Peer Reviewed/Refereed Publication
First Amendment Studies
Arthur J. Bauernfeind College of Business
The purpose of this article is to demonstrate that higher education institutions should change their Faculty Codes of Conduct to reflect workplace bullying as a form of unacceptable harassment. The article first provides a definition for workplace bullying; secondly, it offers an analysis of how the First Amendment is not an absolute, especially in the workplace; thirdly, it examines the scant legislative and judicial attention that is given to this issue; and finally, an argument is made to show how colleges and universities are not providing clear enough policies and procedures to address workplace bullying. That argument focuses on results of our thematic analysis of 276 Faculty Codes of Conduct from a variety of universities and colleges across the United States. That analysis revealed two primary themes: the Harassment Hang-up and Employee Engagement. Based on this analysis, we conclude that higher education institutions should change their Faculty Codes of Conduct so bullying is defined as a distinctive form of harassment, provide faculty and staff clear communications regarding how to define bullying, and offer guidance for both targets and bystanders of workplace bullying.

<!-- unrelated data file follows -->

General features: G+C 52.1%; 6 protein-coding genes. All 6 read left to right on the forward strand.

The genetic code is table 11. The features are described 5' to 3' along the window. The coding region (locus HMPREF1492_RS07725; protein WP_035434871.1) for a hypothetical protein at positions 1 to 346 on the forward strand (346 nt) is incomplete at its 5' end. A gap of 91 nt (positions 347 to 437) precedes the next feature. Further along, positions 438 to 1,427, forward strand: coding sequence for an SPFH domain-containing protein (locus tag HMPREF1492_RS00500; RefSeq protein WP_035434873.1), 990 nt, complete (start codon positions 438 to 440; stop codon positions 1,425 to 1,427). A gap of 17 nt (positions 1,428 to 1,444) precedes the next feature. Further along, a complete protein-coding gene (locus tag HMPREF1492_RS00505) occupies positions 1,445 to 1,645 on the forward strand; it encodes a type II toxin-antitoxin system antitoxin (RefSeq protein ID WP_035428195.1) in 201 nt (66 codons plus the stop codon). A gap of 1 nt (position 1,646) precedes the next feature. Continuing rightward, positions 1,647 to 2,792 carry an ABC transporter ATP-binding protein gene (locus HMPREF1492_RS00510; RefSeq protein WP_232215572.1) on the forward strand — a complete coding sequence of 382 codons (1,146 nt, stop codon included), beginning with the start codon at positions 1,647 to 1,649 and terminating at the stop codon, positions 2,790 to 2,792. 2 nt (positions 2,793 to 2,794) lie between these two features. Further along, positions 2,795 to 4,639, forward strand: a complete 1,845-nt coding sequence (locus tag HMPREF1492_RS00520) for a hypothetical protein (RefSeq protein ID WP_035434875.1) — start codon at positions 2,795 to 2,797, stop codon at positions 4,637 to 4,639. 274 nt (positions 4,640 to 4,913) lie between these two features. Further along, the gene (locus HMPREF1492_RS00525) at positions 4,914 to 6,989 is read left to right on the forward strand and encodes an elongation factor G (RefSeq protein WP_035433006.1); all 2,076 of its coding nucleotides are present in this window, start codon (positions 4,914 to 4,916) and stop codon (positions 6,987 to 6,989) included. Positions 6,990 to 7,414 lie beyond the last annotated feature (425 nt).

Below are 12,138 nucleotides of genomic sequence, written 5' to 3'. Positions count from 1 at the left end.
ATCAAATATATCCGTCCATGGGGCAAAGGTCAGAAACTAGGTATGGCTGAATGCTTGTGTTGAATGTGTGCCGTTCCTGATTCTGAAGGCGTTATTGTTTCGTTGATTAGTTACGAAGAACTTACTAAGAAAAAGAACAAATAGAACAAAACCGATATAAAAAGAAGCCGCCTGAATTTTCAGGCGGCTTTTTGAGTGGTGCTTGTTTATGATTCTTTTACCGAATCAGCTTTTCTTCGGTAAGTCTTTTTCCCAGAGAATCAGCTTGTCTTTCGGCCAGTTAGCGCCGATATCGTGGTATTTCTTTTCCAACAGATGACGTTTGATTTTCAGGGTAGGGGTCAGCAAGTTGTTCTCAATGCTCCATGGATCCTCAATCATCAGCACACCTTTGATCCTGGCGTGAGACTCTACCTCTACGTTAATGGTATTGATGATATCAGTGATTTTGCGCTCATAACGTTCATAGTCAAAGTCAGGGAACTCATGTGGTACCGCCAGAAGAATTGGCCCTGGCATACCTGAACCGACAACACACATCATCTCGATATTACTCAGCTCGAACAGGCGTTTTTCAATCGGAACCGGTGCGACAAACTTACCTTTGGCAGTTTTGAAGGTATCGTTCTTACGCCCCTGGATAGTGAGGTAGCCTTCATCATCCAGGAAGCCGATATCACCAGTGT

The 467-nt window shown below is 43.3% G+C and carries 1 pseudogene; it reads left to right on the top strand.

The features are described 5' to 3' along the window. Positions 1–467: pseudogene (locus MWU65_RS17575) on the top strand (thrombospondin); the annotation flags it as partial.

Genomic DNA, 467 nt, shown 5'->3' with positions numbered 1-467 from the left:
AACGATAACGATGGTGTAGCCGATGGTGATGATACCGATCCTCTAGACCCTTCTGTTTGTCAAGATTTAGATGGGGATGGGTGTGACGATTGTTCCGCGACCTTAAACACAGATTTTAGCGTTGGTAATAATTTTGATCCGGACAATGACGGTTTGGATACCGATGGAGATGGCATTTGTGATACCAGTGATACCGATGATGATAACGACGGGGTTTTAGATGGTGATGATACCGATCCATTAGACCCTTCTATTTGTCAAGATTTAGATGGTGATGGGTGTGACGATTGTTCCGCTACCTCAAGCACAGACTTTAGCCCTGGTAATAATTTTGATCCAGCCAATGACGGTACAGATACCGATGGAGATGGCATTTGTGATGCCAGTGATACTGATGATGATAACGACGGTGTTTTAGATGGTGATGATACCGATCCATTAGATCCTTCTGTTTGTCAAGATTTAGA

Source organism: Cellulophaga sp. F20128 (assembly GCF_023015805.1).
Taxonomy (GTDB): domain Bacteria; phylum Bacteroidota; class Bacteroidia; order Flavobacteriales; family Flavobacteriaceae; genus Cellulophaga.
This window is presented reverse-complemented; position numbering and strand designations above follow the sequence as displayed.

This is an Accepted Manuscript of an article published by Taylor & Francis. The Version of Record of this manuscript has been published and is available in First Amendment Studies, July 26, 2018. https://doi.org/10.1080/21689725.2018.1495094